A history of change and progress
The aroma from Hicksville Media N and S conference room was palpable – culinary traditions and soul food … yum! But food was only half the equation at a ‘lunch ‘n learn’ where the learning was truly eye-opening. It was the final of ABP’s robust series of month-long Black History Month events last Thursday – with things happening from Hicksville, to Brooklyn, to Syracuse.
Nyack College History Professor Raquel Castilla-Reynoso talked to participants – live from Hix and videoconferenced to MetroTech and Syracuse – about the ‘long and harsh history’ of slavery, unsung heroes of freedom and Emancipation, numerous events and figures that pre-date slavery that are often overlooked, and the laments of people from more recent history. Like Negro Society for Historical Research founder Arturo Alfonso Schomburg, who said … ‘Black people have no history, no heroes, no great moments.’
Professor Castilla-Reynoso also highlighted other lesser known African American heroes like spiritual leader Peter Williams Sr., who fought for the Patriots in the American Revolution; Venerable Pierre Touissant, who helped move refugees North and cared for orphans during the Civil War; and, African American/Latino Juan Rodriguez, one of the first people of color in New York City. Click here for a short video with the professor.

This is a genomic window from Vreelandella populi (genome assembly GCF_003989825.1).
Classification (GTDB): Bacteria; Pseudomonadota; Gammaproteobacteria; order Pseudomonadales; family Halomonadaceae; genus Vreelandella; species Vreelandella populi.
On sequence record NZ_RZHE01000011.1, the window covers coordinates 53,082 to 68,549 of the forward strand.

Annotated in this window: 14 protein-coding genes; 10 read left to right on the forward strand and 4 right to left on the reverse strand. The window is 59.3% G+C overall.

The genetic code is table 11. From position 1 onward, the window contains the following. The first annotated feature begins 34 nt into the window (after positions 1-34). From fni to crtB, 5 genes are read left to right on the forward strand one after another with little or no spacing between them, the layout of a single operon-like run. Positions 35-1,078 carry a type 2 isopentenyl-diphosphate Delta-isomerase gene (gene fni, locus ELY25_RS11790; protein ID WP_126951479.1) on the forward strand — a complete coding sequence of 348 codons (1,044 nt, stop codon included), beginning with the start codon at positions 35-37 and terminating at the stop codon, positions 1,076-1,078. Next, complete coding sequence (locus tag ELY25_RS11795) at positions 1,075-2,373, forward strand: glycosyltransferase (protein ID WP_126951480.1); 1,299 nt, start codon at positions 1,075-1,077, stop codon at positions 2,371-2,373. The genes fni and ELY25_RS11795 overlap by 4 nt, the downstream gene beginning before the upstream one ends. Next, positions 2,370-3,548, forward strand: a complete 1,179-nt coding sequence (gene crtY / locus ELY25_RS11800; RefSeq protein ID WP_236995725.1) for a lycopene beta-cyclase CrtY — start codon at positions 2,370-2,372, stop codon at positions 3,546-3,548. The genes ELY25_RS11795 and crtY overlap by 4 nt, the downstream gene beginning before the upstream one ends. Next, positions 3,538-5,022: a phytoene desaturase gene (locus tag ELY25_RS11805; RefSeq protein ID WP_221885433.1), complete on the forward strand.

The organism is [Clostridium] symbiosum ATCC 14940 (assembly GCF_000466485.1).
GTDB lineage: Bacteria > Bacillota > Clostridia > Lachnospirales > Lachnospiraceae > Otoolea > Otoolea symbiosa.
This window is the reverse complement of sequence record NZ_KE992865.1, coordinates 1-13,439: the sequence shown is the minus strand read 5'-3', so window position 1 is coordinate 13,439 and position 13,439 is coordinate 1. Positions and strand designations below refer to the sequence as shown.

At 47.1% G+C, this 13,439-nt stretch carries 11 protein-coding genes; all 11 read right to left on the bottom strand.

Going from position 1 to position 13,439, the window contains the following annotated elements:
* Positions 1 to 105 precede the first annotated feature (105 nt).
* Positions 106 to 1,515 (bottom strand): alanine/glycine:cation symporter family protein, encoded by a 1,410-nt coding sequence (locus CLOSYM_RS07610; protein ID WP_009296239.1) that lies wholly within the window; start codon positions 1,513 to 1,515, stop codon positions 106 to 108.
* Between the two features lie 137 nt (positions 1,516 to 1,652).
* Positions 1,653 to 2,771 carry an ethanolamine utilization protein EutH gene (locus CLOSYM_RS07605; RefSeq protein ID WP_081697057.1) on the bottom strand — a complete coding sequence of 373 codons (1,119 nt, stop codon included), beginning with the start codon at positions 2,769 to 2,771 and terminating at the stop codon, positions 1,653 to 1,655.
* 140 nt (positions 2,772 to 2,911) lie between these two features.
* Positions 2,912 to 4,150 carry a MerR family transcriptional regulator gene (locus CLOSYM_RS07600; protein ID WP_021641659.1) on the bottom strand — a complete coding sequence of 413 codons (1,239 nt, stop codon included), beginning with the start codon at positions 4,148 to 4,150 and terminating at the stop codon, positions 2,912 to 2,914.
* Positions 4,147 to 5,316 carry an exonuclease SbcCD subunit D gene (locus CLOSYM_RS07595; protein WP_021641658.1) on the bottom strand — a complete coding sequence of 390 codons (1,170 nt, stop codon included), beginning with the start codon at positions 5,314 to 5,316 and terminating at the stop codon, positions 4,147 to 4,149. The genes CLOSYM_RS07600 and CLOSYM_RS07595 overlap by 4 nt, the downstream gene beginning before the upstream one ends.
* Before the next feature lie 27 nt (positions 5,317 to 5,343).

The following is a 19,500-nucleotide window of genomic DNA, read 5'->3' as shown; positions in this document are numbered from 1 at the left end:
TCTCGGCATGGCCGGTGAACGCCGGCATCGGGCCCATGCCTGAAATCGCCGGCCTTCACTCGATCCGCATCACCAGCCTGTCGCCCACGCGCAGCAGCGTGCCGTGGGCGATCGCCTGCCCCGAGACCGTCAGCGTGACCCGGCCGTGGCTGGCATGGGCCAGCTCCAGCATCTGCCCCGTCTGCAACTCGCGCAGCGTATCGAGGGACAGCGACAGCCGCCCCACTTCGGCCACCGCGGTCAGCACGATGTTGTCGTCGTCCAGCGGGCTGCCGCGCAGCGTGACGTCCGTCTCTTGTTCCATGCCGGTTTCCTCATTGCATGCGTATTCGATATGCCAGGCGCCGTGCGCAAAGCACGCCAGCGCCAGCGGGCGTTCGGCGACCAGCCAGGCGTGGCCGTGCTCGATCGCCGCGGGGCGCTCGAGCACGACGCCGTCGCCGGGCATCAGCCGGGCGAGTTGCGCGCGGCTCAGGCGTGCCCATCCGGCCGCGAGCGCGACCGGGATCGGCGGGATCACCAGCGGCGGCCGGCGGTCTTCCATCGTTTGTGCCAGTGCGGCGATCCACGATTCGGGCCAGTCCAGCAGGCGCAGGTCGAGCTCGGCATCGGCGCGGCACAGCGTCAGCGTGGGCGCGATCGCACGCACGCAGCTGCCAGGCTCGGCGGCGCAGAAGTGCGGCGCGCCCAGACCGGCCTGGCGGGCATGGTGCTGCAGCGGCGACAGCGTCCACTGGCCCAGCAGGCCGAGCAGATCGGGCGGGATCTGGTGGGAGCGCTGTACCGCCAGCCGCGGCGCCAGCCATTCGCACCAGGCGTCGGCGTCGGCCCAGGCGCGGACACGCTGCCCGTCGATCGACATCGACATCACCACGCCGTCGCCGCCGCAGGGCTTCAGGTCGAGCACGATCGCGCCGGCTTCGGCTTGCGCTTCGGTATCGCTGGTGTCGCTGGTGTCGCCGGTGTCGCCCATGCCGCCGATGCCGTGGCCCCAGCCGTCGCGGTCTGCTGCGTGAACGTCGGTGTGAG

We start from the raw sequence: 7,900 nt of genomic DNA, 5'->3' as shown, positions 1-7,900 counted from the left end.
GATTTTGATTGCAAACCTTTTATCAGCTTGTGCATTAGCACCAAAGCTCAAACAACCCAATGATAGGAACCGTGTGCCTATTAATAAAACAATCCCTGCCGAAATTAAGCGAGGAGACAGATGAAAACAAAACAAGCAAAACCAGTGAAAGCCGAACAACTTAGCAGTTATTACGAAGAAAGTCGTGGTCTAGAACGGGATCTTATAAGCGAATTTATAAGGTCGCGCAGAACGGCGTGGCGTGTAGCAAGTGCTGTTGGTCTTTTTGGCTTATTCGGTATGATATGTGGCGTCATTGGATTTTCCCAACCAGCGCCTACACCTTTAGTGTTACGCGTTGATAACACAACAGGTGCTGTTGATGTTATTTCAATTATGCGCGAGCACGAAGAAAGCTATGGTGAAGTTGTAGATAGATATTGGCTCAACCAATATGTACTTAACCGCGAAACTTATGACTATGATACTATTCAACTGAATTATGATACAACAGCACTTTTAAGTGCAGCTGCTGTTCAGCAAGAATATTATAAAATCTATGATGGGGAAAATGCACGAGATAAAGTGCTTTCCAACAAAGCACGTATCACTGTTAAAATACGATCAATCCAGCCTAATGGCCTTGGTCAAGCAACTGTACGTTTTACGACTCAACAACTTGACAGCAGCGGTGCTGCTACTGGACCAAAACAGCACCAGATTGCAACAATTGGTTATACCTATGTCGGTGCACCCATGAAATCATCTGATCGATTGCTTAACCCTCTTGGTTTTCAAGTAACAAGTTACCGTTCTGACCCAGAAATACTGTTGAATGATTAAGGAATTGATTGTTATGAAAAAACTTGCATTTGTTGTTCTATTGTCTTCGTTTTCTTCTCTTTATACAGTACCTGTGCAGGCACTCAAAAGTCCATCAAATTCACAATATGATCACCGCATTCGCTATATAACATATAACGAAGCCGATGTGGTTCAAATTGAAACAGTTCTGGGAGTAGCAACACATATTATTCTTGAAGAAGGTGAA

NY President Ken Daly and Chief Executive Steve Holliday spoke in MetroTech about the importance of our increasingly inclusive and diverse work force. MetroTech participants also got to listen to live jazz music, courtesy of the YoungBloods Jazz Jam and go through an historical display that was up all week in the lobby. They also had the opportunity to speak with, and learn from, Ludger K. Balan, cofounder and principal historian for the 26th NY Regiment US Colored Troops re-enactors. He was available by the display all week long, donned in different historical period costumes each day. One of his main messages: ‘Black history does not begin with slavery.’
And Syracuse had its own solid Black History Month messages. Mentors, advocates and role models giving young people a path to grow on, members of 100 Black Men of Syracuse Inc.– including National Grid retirees – shared their message of how ‘Real Men Giving Real Time’ help shape young lives and build community, by focusing on mentoring, education, health and wellness, and economic empowerment. Board member Tony Clark, who volunteers at the group’s Saturday Academy program offering ‘Learning Beyond School,’ noted the importance for young people of building confidence through social relationship skills. “We hold the expectations that participants stand up and identify themselves to speak and that they are acknowledged by everyone. It’s important to validate young people, to let them know they have the floor.”